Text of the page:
Covering my shame has never been so difficult
|May 16, 2012||Posted by Cameron MacLeod under satire|
I went clothes shopping recently. Voluntarily, in the sense that it was just marginally preferable to pneumonia and a prison sentence as a result of public nudity. This is typically a bi-annual event at best, so I tend to see changes in fashion as sudden events. What follows is an interpretation of what York’s main retailers of young men’s clothing had to offer.
The once-distinct boundary between the two gendered sections of clothes shops has become so seamlessly blurred that the average sensible man is now in danger of accidentally cross-dressing. Most clothes shops seem to have been annexed by the nauseatingly flamboyant and unappealing cast of Hollyoaks, and overwhelmingly saturated with their gaudy “retro” bullshit and arse-smothering chinos, which incidentally are equipped with gratuitously low crotches as a futile attempt to compensate for their overt femininity. The sweatshop slaves forced to stitch these humiliating catsuits under pain of starvation must assume that the male population of western Europe has devolved into sparsely scattered tribes of skeletal, sightless morons with incredibly swollen testes, which indeed it may yet do.
Worse still is the fact that people seem to modify items around this fetish of looking like a dickhead. The perplexing idea of wearing jeans, rubber trousers, opaque cellophane – or whatever it is these are made of – lower than a pair of hideous, overpriced boxer shorts in order to showcase just how much money you can be conned out of when attempting to provide basic coverage and insulation for your genitals has survived, despite said trousers or jeans acting as a second skin.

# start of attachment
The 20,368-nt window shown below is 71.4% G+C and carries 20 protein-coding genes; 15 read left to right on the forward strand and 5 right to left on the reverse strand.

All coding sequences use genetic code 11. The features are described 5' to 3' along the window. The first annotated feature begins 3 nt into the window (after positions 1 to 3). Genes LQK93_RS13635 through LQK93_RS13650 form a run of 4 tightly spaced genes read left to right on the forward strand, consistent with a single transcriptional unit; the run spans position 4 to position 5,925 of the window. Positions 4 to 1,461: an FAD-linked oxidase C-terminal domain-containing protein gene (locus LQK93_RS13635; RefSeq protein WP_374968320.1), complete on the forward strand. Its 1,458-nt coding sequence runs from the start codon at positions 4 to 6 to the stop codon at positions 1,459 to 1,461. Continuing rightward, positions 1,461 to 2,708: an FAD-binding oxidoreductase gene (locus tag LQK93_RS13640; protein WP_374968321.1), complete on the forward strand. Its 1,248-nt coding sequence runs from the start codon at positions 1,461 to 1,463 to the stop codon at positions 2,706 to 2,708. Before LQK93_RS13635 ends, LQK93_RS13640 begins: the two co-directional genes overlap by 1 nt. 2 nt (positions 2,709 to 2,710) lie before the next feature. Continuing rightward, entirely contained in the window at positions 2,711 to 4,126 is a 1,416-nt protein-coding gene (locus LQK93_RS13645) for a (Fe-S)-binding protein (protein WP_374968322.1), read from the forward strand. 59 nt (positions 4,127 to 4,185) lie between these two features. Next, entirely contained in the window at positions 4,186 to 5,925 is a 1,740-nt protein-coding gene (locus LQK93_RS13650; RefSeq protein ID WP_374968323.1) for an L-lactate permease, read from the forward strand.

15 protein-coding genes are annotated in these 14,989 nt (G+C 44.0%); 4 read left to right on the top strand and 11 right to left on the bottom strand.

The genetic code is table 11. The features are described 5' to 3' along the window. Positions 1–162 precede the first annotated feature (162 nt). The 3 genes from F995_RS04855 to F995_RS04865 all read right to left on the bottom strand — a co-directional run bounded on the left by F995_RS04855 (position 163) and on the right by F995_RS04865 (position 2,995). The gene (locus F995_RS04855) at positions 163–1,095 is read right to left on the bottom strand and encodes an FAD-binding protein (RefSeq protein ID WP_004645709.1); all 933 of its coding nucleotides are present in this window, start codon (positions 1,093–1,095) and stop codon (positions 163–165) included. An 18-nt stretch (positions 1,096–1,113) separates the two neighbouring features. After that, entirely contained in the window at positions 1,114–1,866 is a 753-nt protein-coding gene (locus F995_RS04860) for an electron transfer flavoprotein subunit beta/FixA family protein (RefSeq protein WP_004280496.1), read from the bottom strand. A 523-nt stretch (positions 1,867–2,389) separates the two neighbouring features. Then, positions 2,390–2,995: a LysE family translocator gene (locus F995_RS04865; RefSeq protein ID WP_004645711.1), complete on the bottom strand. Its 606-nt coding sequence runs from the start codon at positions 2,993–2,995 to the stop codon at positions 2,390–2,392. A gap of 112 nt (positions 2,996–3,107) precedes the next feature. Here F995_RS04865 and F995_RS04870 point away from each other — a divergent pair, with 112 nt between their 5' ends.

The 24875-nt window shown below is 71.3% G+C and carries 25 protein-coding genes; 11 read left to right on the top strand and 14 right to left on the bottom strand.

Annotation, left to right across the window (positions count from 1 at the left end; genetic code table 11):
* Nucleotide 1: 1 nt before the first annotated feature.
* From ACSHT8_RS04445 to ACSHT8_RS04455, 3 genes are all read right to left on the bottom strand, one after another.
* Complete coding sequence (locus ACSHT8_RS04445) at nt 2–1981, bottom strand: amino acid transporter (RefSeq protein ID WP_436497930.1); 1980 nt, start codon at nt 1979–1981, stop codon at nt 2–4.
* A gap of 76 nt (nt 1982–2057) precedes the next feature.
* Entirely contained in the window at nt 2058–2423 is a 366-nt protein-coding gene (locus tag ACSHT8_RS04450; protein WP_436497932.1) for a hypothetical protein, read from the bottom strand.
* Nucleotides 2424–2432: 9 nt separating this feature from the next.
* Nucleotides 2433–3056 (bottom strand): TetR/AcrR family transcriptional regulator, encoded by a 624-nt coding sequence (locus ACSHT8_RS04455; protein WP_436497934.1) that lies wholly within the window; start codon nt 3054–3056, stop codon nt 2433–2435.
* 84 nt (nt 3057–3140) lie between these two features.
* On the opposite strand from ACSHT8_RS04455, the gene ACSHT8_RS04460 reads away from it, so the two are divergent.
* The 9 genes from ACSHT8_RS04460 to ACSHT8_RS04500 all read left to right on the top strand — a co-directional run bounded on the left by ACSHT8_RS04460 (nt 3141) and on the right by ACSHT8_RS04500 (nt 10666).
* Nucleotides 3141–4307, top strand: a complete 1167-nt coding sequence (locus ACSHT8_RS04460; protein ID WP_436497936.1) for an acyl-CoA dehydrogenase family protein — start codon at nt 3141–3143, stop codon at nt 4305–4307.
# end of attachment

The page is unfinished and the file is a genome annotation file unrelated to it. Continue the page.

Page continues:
One tragedy that has pervaded both genders of teenager is the Jack Wills hoodie. I say the Jack Wills hoodie, but really I mean all of its forms. After all, it’s undergone a fairly radical style evolution over the years. Presumably the latter example is the cheaper of the two, seeing as 95% of the price comes from the insultingly unimaginative logo. I say insultingly, but really there are hundreds of thousands of teenagers who are in no way offended by the pricing and design of the product, owing largely to their failure to develop even the most remote understanding of false economy. Therein lies the tragedy.
Unfathomably, even suits have been bled of their taste, simplicity and refinement. Look at this page. Just look at it. A formal event is one of the few occasions where a man can look presentable without having to go to any discernable effort. In Topman at least, it is now a struggle to appear as anything other than a monstrous combination of Tony Montana and Dame Edna Everage. I can only conclude that quality control during the design process for these retailers is as discerning as Noo-Noo is when deciding what is Tubbymess and what is not. In this comparison, Tubbymess is a metaphor for clothing that isn’t awful, and the implication is that very little Tubbymess is ever designed or mass produced.
The last bastion where I don’t feel hopelessly out of place is the men’s section of Zara, which is something that I didn’t intend to reveal even under duress. Sadly most of the clothes are measured to fit the 30- to 50-year-olds that they appear to aim their products at, which suggests that following a couple of decades of self-imposed hermetical nakedness it should be relatively straightforward for me to order from a Next catalogue, or something similarly mundane, presuming that tacky, ridiculous, extortionate nonsense-clothing isn’t something that will stalk my generation until I’m lowered into the ground in my maroon, skin-tight coffin.